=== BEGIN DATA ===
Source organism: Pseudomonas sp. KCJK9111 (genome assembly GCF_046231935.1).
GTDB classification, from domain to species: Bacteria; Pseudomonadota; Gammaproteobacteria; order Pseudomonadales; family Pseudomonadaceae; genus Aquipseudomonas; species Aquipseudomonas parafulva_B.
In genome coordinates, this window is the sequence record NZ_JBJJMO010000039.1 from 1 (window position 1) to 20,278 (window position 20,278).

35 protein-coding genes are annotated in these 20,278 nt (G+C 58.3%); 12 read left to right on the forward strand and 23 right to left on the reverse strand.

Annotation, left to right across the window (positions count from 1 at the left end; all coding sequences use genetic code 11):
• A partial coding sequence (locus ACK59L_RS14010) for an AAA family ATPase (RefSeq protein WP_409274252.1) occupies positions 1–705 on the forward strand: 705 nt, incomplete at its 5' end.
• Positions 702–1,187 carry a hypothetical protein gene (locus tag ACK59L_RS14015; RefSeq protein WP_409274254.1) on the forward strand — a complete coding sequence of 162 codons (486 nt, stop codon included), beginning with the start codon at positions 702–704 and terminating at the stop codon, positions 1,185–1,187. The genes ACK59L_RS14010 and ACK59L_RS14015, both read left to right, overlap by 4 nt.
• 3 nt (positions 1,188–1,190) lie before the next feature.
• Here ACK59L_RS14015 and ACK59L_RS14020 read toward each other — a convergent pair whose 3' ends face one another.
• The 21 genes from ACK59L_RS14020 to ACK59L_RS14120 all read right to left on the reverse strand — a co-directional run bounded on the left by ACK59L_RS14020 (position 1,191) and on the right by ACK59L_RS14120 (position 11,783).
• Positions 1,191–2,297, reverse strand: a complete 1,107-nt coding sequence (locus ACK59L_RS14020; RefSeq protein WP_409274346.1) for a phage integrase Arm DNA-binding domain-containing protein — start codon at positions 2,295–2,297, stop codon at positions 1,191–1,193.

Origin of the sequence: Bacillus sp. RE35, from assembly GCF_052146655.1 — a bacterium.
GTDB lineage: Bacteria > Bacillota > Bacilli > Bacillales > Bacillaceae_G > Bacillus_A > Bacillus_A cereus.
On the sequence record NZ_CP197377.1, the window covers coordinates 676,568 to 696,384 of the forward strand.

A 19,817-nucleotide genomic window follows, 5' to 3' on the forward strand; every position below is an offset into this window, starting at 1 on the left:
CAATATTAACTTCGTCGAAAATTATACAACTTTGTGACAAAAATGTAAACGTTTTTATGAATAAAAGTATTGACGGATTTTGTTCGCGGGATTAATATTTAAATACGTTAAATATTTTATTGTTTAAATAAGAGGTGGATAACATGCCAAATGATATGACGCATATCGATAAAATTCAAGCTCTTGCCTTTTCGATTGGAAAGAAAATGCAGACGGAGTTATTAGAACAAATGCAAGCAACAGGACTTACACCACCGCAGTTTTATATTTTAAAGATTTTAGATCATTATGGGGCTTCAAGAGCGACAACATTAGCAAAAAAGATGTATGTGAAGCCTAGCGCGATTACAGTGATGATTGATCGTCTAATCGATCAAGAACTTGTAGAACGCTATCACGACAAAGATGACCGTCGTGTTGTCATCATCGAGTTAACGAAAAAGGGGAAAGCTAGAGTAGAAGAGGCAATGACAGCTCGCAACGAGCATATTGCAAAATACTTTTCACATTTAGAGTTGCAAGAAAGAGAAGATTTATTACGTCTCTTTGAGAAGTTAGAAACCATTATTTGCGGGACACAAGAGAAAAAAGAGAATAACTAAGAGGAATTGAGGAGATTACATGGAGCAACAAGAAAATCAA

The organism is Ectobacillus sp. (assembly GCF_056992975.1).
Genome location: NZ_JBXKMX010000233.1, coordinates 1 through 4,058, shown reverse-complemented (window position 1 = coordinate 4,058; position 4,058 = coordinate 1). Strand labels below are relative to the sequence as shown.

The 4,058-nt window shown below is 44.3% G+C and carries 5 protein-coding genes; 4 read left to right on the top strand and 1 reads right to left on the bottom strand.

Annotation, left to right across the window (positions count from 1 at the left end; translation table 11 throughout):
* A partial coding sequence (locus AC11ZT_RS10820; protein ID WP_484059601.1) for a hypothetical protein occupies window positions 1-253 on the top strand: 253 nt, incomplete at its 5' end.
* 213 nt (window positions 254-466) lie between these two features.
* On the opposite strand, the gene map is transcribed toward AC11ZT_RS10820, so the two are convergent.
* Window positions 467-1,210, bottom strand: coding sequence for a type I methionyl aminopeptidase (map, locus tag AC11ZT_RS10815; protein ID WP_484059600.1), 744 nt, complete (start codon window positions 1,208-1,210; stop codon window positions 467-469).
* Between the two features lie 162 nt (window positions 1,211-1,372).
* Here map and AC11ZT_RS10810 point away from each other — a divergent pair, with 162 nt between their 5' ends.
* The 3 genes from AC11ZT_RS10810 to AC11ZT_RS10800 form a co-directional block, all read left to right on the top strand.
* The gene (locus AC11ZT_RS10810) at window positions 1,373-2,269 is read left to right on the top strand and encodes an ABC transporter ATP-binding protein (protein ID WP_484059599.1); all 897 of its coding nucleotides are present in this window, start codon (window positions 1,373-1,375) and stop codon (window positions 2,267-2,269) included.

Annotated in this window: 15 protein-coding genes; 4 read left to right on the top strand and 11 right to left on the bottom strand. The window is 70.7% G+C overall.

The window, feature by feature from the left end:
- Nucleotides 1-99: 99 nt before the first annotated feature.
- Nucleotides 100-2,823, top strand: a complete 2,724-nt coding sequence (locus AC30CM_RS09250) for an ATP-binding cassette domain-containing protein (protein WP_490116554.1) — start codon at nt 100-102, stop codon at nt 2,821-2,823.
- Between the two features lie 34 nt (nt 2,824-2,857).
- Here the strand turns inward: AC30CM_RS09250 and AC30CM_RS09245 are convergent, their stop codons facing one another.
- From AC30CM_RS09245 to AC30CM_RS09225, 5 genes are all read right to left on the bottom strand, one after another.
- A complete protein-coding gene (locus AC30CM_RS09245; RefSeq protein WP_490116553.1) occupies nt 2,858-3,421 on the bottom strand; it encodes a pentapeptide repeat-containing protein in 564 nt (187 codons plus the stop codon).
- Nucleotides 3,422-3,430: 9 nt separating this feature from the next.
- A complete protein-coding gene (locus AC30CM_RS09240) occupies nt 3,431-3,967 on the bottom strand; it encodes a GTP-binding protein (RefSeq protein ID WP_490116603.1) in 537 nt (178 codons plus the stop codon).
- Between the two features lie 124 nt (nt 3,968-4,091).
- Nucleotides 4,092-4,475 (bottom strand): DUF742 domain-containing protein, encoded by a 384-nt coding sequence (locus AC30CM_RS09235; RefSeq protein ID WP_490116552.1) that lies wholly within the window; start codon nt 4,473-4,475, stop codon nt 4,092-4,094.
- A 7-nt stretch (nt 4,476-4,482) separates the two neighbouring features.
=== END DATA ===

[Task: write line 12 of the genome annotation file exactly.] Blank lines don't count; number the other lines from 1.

Origin of the sequence: Bacillus sp. RE35, from assembly GCF_052146655.1 — a bacterium.